In case history wasn’t your strong suit in school, let me tell you what happened to our first revolutionary. John Paul Jones did lose his ship. Indeed, the Richard sank that day, just as it seemed it would. But not only didn’t Jones and his brave crew surrender, they did what any revolutionary worthy of his cause would do — they attacked. The American underdogs actually boarded and captured the Brit ship, and then sailed it away as heroes to fight another day.

Meanwhile, our latter-day revolutionary, J.P.E., is still pondering his options. Should he abandon company and surrender to the Big Box competitor? Or should he fight for his dream — against all odds? What would you do?  What are you doing?

Well, assuming you have a viable business model, your battle plan is actually quite simple: Let the Big Boxes do what they do well — sell commodities to the masses. And you do what you do well — fight for your niche by delivering customization, adding value based on customer expectations, offering technical expertise and saving customers time.

Then you can assume the attitude and claim the battle cry of one of the great revolutionaries in history. Faced with seemingly insurmountable odds and an offer to surrender, John Paul Jones looked the enemy in the eye and said,

“Surrender? Sir, I have not yet begun to fight!”

Write this on a rock… You have strengths the Big Boxes don’t. Attack with your strengths and win the day.

Jim Blasingame is the author of the award-winning boock, “The Age of the Customer: Prepare for the Moment of Relevance.”

RESULTS: How does the federal government influence your small business?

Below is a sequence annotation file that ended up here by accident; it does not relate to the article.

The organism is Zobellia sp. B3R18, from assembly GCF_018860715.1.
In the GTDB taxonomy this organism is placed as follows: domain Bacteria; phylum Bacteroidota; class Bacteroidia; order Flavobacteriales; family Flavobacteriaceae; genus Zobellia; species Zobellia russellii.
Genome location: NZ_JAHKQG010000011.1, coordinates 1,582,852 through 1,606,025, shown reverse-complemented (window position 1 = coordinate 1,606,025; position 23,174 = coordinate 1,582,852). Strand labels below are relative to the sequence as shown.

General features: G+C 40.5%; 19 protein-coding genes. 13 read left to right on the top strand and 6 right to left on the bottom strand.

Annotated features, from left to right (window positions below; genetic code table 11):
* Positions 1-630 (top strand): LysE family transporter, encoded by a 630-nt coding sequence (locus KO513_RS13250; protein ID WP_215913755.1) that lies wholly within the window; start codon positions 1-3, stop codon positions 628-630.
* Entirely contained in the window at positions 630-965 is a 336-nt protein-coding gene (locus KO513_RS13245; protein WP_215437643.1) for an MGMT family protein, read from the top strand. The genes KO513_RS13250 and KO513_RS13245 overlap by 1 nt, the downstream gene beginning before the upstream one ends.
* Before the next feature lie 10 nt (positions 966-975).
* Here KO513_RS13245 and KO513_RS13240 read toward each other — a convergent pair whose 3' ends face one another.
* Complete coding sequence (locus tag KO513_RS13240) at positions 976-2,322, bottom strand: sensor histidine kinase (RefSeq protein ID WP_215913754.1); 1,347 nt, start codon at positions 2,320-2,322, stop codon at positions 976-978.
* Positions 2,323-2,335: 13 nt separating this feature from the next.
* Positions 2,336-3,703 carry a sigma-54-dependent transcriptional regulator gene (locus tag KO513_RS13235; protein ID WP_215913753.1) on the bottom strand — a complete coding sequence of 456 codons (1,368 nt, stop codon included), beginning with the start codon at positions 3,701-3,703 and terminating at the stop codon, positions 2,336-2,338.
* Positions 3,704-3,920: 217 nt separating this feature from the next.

The Question:

In general, how do you regard the influence of the federal government on your business?

0% - The government helps more than it hurts.
84% - The government hurts more than it helps.
13% - There’s a balance between positive and negative.
3% - I’m not aware of good or bad government influence.

Jim’s Comments:

It’s long been an article of faith among Main Street business owners that the less government in their lives the better. So last week I wanted to see if that maxim is still in force. Not one respondent thought the balance was in favor of the government, but more than eight of ten allowed the government was more negative than positive. A small group said the relationship was balanced, and the tiny number at the bottom must represent start-ups.

The large group could be guilty of not giving the government credit for those things we take for granted: There is peace in our land, we have good highways and other conveyances, plus there are many services the government provides that it’s uniquely positioned to do. But it’s likely that our numbers skew against the government for at least three reasons: 1) unlike the marketplace, government typically is annoyingly illogical, 2) we don’t like it when the government tells us how to run our business, and 3) we don’t like the income redistribution ideology and policies coming from government for the past half century.

American would be so much better if the government would adopt more small business approaches to operating an organization and solving problems.

The two sides of desire for entrepreneurs: Which one do you possess?

Desire is the common denominator of entrepreneurs, and it is a powerful force. What is not common among entrepreneurs is what is desired:  Do you desire to accomplish something entrepreneurial, or to live an entrepreneurial life?

If the former, you may focus on the finish line so much that you miss the joy of the race. Does a champion cherish the ceremony more than the moments of excellence that deliver the prize? Is the prize the trophy at the finish line or the rich experiences during the race?

In The Upanishads, sacred texts of Hinduism (900-600 BCE), the writer proposes this thought about how to possess desire: